Citing Philippines, UN chief urges action at climate talks
WARSAW—UN chief Ban Ki-moon took the whip to world climate talks Tuesday, saying the typhoon-struck Philippines should spur environment ministers to put new energy into efforts to curb global warming.
With just over three days left in the marathon UN talks in Warsaw, delegates and observers complained of scant progress, particularly on the vexed question of money, after more than a week of haggling.
The annual talks seek a way towards sealing a global pact at the end of 2015 for curbing greenhouse-gas emissions and channelling aid to poor, climate-vulnerable countries.
“I am deeply concerned that the scale of our action is still insufficient to limit the global temperature rise to below two degrees Celsius [3.6 Fahrenheit] from pre-industrial levels,” Ban told the opening of a high-level segment capping this year’s round of negotiations.
“Climate change threatens current and future generations—we need to look no further than last week’s catastrophe in the Philippines,” said the UN secretary general, referring to Supertyphoon Yolanda (international name: Haiyan), which killed at least 4,000 people and left millions desperate for food aid.
Ban called for higher national commitments to reducing fossil-fuel emissions.
“Current pledges are simply inadequate,” he said. “We must set the bar higher.”
And he urged negotiators to “step up finance”.
Developing countries are challenging rich nations to honor a 2009 promise to muster up to $100 billion (74 billion euros) a year in climate aid by 2020.
Ministers are to discuss financing issues on Wednesday.
Philippines negotiator Yeb Sano, into the ninth day of a water-and-tea-only fast in solidarity with his typhoon-stricken nation, also pleaded for help.
“This is a call to once and for all take ambitious steps to address climate change, which is now affecting lives and livelihoods,” he said on the sidelines of the talks, pledging to continue his protest until “meaningful outcomes” are achieved.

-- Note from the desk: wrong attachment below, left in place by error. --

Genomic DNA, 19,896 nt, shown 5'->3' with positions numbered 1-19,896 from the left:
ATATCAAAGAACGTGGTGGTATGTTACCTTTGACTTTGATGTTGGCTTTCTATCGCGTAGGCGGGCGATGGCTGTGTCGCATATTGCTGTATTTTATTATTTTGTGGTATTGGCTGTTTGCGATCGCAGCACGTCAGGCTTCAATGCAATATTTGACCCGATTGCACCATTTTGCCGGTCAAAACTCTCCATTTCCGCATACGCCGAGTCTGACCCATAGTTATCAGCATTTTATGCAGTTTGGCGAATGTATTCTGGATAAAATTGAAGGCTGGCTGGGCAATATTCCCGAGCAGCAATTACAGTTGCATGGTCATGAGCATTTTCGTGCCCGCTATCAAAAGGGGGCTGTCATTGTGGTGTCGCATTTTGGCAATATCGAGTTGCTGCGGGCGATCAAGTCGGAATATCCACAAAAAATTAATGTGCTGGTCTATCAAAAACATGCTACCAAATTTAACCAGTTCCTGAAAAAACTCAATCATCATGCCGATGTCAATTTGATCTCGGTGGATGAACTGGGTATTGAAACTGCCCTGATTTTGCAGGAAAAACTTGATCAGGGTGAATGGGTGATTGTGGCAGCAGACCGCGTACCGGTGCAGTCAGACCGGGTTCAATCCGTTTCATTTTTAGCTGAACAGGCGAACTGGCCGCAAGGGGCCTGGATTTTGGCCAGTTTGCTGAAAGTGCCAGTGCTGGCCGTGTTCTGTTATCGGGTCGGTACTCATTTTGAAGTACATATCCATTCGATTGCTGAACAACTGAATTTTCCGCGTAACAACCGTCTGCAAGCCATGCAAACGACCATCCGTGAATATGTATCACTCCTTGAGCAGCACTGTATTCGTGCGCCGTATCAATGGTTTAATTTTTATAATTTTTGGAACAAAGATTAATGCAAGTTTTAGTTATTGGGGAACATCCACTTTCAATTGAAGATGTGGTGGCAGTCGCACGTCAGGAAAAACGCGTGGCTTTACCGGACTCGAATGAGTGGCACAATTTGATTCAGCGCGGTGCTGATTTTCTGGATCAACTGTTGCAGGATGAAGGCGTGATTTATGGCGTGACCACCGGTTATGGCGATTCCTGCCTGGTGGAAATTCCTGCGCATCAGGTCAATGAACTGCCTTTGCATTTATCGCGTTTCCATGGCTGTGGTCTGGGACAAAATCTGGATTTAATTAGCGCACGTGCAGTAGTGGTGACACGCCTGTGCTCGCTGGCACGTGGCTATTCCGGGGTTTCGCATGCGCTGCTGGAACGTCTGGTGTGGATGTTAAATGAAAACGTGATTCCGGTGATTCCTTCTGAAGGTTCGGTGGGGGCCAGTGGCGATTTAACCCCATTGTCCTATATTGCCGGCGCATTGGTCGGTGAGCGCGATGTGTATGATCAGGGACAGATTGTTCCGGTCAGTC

The UN Environment Programme meanwhile said Africa alone will need at least $200 billion a year by 2070 to shore up its climate defences.
“The finance issue is creating a lot of anger here,” Alden Meyer of US environmental group Union of Concerned Scientists told AFP.
“Hopefully the ministers can come in now and start working on some of the political elements . . . and finally come up with compromises and defuse some of the tensions.”
Rich countries wary
Still struggling with an economic crisis, wealthy economies are hesitant to put figures on the table for the 2020 target or for shorter-term funding.
They are also leery about a proposed “loss and damage” mechanism they fear could make them liable for limitless compensation for climate change.
“Developing countries need to feel confident that the commitment to that 100 billion is still on the table despite current financial circumstances,” UN climate chief Christiana Figueres said on Monday.
“There needs to be more clarity on how that funding is going to be mobilized.”
Figueres pleaded with countries to draft a roadmap to the 2015 conference in Paris.
But observers said there was no agreement even on a deadline for countries to make their emissions pledges—with some wanting to postpone until beyond 2015.
EU climate commissioner Connie Hedegaard insisted Tuesday that national pledges must be enshrined in the 2015 pact.
“We cannot have an empty deal, a nice architecture, nice elements but without real content, real commitments,” she said.
Even the form of the deal has proven a tough nut to crack.
Some countries such as the United States want to set their own targets, to be revised after broad scrutiny, while others want more than mere peer pressure to make sure the commitments are adequate.
Deep disagreement also remains on whether rich nations with a long history of emissions should bear a bigger emissions-curbing burden.
Brazil proposed a new calculation of countries’ historical contribution to greenhouse-gas pollution.
But this has met with resistance from rich countries which argue that future climate peril will come mainly from the massive carbon emissions of developing giants.
“The notion of responsibility has got to be based on historic emissions, absolutely, current emissions, and the future emissions that you are locking into the system by the energy infrastructure that you are building,” US negotiator Todd Stern said on Monday.
Ban told heads of state and government attending a climate summit he will host in New York next September to “bring bold and new announcements and action.
“We need your political leadership at this crucially important time,” he said.
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